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To sign or to sign? We have had this conversation a thousand times in our time as a venture studio, and we are going to be straightforward about this: sorry, we don’t sign non-disclosure agreements (NDA), partly out of principle, somewhat to send a message.
Inspired by this blog post, we decided, as an internal principle, not to sign in the future NDAs (non-disclosure agreements) to get to know new ideas in the initial stage of maturation.
Bureaucracy has never brought added value. It involves time, energy, patience, and terms that we never quite understand, but we submit to them for some reason.
“Are you really going to sue me?
Let’s assume, for argument’s sake, that you do have something unique and original. And I sign your piece of paper. And something weird happens, and it ends up with you suing me as a result.
Seriously, are you going to spend those ultra-limited seed funds on litigation? If not, why make me sign it?”
Besides, no one will bother to develop the pitch deck, do the market research, send the email, just like you’ve already put your hands in the dirt. That’s why it came out to question NDAs.
How much is an idea worth? Is an NDA worth it?
It is useless to have an incredible idea on paper when, in practice, it does not apply to the market you envisioned, primarily when you did not even research to understand if it is worth following the direction of the proposal.
As Daniel Antunes, CEO of GoBacklog, mentioned:
Just to give you an idea of how much an idea is really worth, it is not even possible to patent an idea. For you to be able to do this, there must be process and execution. So there is no way for you to patent an idea. Only then do you know how much it is worth, or rather, it is not worth.
In addition, on a planet with more than 8 billion people, surely someone has already thought of something that resembles your idea. If you believe that it is unique and the most innovative, you are passionate about its design, which hinders the process of innovation and feedback.
Remember: there is always something to be changed and improved. Nothing is permanent.
What are our principles on the topic?
- Trust should not be the consequence of a written and signed document – and this sentence speaks for itself.
- In the same way that the idea arises spontaneously and free of charge, we should do the same regarding the sharing of the concept;
- Ideas are not a limited resource;
- We are genuine, transparent, and true to ourselves. We try to promote the same with others. You have to do your homework to be able to outsource this to our customers and partners.
- We believe less is less – we don’t complicate life;
- We believe that the sum of ideas from people with different backgrounds can bring more effective results, not only for your technical knowledge and experience but also for your network and the ability to connect you with the right people at the right time.
NDAs don’t guarantee everything
- The exchange of data between companies is invaluable.
It is impossible to control everything spoken in meetings, exchanging messages via email or corporate chat, especially when it’s not just one person who makes all the decisions. Contrary to what many people think, this is where suggestions, the “what ifs,” and the potential to improve what already exists arise.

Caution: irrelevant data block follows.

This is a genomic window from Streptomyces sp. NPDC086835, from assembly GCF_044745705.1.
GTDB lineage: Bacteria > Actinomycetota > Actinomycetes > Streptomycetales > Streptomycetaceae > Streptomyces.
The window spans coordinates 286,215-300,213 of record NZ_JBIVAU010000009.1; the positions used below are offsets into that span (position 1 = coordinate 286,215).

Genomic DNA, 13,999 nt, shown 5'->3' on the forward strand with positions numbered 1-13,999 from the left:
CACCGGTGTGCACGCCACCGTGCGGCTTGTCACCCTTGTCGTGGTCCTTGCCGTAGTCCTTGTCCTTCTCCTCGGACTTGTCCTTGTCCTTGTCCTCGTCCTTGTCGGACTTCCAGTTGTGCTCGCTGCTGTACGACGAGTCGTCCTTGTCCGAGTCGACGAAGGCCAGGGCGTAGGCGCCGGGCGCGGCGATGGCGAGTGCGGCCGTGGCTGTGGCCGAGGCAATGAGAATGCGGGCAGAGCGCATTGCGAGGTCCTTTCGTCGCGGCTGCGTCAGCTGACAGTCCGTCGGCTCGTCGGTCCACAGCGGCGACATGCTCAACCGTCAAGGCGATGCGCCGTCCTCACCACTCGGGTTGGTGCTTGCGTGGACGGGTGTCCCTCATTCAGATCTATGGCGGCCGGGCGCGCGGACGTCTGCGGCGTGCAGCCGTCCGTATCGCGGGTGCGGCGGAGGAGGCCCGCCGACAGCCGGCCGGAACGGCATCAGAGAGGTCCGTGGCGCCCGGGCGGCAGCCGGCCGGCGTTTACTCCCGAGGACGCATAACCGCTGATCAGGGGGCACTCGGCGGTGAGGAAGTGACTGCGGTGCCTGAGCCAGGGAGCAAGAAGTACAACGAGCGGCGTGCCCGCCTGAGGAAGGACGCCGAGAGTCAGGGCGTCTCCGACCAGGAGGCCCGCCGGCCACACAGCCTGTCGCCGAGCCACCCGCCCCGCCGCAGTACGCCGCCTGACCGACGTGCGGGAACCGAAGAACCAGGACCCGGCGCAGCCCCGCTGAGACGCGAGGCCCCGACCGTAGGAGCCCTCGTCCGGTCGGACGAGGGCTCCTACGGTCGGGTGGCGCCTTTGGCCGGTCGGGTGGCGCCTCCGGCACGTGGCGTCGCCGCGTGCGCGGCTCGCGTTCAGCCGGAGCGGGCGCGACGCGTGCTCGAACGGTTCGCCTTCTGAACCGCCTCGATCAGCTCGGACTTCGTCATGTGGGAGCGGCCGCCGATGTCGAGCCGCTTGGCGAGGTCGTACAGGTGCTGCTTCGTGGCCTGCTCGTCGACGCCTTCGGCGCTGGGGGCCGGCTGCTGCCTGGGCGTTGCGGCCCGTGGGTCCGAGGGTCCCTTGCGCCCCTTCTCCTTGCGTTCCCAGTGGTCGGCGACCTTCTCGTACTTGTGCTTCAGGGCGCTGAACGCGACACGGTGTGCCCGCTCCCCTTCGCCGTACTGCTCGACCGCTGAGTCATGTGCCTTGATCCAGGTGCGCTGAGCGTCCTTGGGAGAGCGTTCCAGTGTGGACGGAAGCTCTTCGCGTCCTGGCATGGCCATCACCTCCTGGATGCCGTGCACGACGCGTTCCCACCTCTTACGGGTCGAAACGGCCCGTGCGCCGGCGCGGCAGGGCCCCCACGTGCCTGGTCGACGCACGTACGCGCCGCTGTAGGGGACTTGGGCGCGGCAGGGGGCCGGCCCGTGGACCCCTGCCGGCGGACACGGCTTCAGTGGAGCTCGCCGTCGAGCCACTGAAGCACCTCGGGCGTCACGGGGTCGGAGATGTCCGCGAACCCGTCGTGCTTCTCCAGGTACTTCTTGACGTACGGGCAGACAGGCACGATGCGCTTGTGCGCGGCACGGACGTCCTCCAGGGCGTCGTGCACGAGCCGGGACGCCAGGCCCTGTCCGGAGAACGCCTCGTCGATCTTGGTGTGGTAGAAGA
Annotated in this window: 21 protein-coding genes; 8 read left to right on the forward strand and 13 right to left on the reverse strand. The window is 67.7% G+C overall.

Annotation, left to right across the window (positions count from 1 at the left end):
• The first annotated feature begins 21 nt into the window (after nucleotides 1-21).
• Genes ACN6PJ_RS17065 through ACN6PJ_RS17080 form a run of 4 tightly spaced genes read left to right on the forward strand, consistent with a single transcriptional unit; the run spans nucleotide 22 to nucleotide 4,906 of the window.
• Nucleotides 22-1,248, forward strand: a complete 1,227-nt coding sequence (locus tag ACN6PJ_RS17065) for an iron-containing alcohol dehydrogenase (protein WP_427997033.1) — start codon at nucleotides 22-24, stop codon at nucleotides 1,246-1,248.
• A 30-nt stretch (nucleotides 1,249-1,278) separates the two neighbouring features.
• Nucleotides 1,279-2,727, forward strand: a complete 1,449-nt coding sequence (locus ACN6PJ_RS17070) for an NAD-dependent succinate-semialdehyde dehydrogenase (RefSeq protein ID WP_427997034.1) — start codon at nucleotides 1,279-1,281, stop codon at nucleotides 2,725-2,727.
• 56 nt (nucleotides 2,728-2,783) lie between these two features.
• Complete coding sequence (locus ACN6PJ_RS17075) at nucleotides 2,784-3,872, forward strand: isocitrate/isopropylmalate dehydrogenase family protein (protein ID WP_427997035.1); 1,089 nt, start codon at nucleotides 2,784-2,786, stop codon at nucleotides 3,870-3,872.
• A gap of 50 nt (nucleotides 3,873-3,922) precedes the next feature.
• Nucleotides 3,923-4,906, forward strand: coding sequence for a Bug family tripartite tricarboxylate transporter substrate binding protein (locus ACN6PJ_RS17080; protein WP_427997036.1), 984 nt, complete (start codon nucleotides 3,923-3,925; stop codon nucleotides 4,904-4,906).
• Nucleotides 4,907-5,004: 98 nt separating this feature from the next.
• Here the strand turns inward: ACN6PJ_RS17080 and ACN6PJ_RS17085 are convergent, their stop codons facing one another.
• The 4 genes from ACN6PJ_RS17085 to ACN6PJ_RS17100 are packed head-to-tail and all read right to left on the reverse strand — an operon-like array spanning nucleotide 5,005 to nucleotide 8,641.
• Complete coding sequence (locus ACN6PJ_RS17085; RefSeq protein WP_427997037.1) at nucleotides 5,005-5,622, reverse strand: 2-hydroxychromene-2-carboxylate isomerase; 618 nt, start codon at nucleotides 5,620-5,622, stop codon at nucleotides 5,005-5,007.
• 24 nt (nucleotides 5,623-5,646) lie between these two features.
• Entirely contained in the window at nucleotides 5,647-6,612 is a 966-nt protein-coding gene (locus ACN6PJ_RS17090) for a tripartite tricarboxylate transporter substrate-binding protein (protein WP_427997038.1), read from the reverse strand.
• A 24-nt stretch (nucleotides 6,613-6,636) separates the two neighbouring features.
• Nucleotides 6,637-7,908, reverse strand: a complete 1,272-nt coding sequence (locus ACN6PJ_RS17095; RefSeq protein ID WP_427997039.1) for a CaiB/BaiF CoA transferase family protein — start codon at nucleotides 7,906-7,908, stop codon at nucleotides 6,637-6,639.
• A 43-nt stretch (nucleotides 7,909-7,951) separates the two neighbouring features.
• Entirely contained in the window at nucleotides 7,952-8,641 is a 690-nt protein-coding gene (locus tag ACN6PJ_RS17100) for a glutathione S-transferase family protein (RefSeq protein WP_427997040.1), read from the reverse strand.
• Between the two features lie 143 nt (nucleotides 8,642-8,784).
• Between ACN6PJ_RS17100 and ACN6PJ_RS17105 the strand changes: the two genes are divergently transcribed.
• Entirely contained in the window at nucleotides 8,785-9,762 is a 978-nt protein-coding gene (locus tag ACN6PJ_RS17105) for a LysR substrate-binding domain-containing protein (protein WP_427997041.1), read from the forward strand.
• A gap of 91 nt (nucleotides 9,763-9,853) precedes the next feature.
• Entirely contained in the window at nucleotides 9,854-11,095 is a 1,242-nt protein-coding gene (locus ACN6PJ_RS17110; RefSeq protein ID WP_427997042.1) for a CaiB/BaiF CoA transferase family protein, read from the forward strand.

2. A patent is not eternal.
Each country has a different rule for patents. For some, after 10 or 20 years, the secret becomes information for the public domain. Besides, it is difficult to patent something that is only on paper, which does not have prototypes or any other practical application type.
3. They are too generalists.
As there are several types of communication, through formal and informal channels, the person who writes the NDA often tends to be quite a generalist in terms and not specify what would actually be an infraction.
What do we want to be reciprocal in a partner relationship?
- Trust: as shown in one of our principles above, we believe that any and all relationships can only start healthily with trust.
- Be open to new ideas: no, we don’t want to change your view entirely or make you lose focus. Much less belittle or reduce its concepts to something not very innovative. The idea is just the opposite: it’s to brainstorm and align thoughts between you and us. In the beginning, it is normal that not everything is well defined and allows for dozens of interpretations.
- Transparent communication: omissions, no. Positive feedback, yes. Negative feedback, always – but with suggestions.
- Active listening: talking is great. Listen, even better, since it’s here that you will realize what the external perception of you and your idea is. Also, the parties are dedicating their time and attention (nothing more respectful than this).
- A win-win term for the parties: partnership must benefit everyone involved in a balanced way.
- Involvement: with the partnership closed, we want your opinion and sincere feedback on what we do and the processes we decide to follow together. Passivity has no place here, but creative freedom has.
Do you still think that the risk of stealing your idea is greater than the potential to improve it with input from different people?